The US Department of Justice said Tuesday that Level 3 Communications will have to sell networks in three American cities ahead of its planned acquisition by telecoms giant CenturyLink.
To preserve competition in US telecoms markets, the department will also require both companies to offer leased access to unused, or “dark,” fiber-optic cable along 30 intercity routes before they can proceed with CenturyLink’s $34 billion purchase of Level 3.
“These divestitures will ensure that consumers of such services in the affected metropolitan areas and consumers of dark fiber between the city pairs in question will continue to enjoy the benefits of competition,” Assistant Attorney General Makan Delrahim, head of the department’s anti-trust division, said.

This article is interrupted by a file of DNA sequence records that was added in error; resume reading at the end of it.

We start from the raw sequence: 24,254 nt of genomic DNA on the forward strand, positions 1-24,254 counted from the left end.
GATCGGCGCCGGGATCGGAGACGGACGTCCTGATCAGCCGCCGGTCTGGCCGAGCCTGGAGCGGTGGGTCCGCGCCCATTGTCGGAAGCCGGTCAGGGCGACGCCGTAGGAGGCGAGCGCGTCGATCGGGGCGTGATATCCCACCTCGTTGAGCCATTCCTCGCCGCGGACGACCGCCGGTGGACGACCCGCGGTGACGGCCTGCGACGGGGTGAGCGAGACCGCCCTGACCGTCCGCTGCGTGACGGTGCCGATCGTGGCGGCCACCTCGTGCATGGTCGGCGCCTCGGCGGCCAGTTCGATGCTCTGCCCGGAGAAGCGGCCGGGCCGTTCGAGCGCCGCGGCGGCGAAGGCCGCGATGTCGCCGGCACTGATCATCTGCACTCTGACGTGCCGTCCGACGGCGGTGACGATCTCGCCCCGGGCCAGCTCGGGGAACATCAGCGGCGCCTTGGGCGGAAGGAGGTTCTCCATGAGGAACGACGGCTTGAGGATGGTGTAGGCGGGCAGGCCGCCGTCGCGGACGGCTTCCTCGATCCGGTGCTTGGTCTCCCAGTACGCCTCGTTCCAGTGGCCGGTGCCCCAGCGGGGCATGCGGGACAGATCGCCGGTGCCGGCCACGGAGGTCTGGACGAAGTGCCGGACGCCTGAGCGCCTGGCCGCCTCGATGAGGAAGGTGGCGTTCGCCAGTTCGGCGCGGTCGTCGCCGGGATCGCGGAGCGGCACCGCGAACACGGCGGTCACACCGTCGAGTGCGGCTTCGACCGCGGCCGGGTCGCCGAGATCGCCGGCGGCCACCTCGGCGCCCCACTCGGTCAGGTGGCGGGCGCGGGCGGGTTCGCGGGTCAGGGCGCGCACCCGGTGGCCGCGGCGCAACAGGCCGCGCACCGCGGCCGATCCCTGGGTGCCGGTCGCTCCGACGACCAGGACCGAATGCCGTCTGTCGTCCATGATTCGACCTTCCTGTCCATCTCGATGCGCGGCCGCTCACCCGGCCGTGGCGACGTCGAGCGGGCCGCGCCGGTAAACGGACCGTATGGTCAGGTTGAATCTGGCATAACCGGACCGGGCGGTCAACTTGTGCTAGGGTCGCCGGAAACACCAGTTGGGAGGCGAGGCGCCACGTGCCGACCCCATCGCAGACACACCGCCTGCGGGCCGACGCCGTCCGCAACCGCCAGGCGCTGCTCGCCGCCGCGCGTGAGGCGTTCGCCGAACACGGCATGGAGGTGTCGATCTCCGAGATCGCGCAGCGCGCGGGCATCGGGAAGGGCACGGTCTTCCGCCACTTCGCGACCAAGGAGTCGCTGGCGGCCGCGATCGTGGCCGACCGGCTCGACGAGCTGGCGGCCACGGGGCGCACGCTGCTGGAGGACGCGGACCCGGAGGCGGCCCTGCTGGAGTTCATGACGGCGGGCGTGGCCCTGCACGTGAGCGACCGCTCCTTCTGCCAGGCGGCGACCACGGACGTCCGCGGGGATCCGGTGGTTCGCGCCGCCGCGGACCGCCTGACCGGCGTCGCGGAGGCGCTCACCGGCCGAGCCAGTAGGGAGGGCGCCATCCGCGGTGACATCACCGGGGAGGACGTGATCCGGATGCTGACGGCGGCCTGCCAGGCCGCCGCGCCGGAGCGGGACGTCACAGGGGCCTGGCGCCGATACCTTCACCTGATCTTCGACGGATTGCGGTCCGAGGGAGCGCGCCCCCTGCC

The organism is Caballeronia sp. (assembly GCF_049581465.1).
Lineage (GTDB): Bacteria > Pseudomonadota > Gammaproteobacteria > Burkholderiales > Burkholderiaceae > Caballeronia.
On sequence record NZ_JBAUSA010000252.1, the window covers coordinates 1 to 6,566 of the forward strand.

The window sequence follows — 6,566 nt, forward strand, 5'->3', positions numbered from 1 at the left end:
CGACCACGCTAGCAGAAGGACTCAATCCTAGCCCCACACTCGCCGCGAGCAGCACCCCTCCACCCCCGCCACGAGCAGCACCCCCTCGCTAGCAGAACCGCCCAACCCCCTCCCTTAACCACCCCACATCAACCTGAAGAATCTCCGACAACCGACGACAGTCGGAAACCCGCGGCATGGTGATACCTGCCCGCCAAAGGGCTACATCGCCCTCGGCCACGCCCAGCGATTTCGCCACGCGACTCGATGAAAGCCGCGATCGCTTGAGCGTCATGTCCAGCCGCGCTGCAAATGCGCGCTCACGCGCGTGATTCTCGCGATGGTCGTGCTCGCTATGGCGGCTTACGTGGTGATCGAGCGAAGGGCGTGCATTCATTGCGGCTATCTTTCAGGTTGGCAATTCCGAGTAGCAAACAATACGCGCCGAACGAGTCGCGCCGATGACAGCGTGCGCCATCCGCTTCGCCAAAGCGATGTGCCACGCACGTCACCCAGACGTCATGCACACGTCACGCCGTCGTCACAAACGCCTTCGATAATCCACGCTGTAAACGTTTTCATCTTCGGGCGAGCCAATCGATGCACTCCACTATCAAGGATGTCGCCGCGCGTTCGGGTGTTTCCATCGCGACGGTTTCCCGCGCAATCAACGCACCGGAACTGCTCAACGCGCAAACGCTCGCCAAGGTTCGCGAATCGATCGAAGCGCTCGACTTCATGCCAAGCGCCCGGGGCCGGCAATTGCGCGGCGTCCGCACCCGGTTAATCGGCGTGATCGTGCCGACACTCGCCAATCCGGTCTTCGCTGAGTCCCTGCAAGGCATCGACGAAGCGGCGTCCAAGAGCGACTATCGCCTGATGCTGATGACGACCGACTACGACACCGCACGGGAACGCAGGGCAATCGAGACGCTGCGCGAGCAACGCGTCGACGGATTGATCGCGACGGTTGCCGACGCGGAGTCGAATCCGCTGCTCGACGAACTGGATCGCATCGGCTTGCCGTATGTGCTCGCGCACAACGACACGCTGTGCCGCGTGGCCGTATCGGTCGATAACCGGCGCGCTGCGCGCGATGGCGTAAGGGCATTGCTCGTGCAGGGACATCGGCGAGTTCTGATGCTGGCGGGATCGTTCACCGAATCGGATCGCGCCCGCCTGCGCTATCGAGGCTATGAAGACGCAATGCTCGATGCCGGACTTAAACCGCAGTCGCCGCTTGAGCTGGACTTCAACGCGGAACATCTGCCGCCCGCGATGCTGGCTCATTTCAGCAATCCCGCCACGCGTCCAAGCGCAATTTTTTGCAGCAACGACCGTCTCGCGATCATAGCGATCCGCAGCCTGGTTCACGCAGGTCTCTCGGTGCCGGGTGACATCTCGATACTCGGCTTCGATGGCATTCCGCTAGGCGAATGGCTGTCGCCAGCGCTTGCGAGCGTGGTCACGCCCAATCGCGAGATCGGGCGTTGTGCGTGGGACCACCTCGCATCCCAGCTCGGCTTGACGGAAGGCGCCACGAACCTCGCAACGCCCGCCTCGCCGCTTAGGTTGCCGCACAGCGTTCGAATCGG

On Monday, the department filed a lawsuit in the District of Columbia blocking the planned acquisition along with a proposed settlement which would allow it to proceed.
The settlement would require Level 3 to sell all assets supporting telecoms services in Albuquerque, New Mexico, Boise, Idaho and Tucson, Arizona to buyers approved by the Justice Department.
The companies will also be required to enter into 25-year leases on 24 separate strands of dark fiber on 30 routes. Dark fiber is fiber-optic cable not currently attached to electronics.
Louisiana-based CenturyLink, the third-largest US provider of wireline telecoms services after Verizon and AT&T, announced the cash and stock transaction to buy Level 3 a year ago.
Headquartered in Colorado, Level 3 is also a global communications provider offering hosting, cloud and IT services.
The transaction is also subject to review by the Federal Communications Commission, reports AFP.